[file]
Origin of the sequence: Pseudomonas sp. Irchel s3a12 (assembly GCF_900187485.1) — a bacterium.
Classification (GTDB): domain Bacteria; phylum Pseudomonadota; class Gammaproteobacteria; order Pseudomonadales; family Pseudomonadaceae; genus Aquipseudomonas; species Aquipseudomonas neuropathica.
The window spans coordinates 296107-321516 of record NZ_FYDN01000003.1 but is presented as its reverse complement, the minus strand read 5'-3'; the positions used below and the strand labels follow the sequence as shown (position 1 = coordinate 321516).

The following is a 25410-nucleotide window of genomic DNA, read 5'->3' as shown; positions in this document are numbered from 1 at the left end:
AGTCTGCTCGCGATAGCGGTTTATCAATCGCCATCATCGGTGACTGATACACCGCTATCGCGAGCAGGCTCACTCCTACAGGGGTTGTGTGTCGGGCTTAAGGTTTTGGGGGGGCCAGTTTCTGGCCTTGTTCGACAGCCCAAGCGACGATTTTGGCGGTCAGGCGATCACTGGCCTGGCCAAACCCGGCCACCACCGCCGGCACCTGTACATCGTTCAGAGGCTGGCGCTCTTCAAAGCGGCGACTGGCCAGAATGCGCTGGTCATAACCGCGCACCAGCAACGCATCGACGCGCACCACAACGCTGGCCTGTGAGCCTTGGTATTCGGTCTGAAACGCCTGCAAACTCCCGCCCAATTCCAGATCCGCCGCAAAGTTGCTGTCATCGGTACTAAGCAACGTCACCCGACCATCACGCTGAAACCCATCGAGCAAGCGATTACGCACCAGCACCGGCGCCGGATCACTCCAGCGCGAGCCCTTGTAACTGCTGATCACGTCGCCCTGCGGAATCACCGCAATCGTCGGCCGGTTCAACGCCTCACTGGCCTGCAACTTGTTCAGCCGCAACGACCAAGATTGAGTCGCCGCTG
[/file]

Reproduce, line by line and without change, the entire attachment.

Origin of the sequence: Pseudomonas sp. Irchel s3a12 (assembly GCF_900187485.1) — a bacterium.
Classification (GTDB): domain Bacteria; phylum Pseudomonadota; class Gammaproteobacteria; order Pseudomonadales; family Pseudomonadaceae; genus Aquipseudomonas; species Aquipseudomonas neuropathica.
The window spans coordinates 296107-321516 of record NZ_FYDN01000003.1 but is presented as its reverse complement, the minus strand read 5'-3'; the positions used below and the strand labels follow the sequence as shown (position 1 = coordinate 321516).

The following is a 25410-nucleotide window of genomic DNA, read 5'->3' as shown; positions in this document are numbered from 1 at the left end:
AGTCTGCTCGCGATAGCGGTTTATCAATCGCCATCATCGGTGACTGATACACCGCTATCGCGAGCAGGCTCACTCCTACAGGGGTTGTGTGTCGGGCTTAAGGTTTTGGGGGGGCCAGTTTCTGGCCTTGTTCGACAGCCCAAGCGACGATTTTGGCGGTCAGGCGATCACTGGCCTGGCCAAACCCGGCCACCACCGCCGGCACCTGTACATCGTTCAGAGGCTGGCGCTCTTCAAAGCGGCGACTGGCCAGAATGCGCTGGTCATAACCGCGCACCAGCAACGCATCGACGCGCACCACAACGCTGGCCTGTGAGCCTTGGTATTCGGTCTGAAACGCCTGCAAACTCCCGCCCAATTCCAGATCCGCCGCAAAGTTGCTGTCATCGGTACTAAGCAACGTCACCCGACCATCACGCTGAAACCCATCGAGCAAGCGATTACGCACCAGCACCGGCGCCGGATCACTCCAGCGCGAGCCCTTGTAACTGCTGATCACGTCGCCCTGCGGAATCACCGCAATCGTCGGCCGGTTCAACGCCTCACTGGCCTGCAACTTGTTCAGCCGCAACGACCAAGATTGAGTCGCCGCTG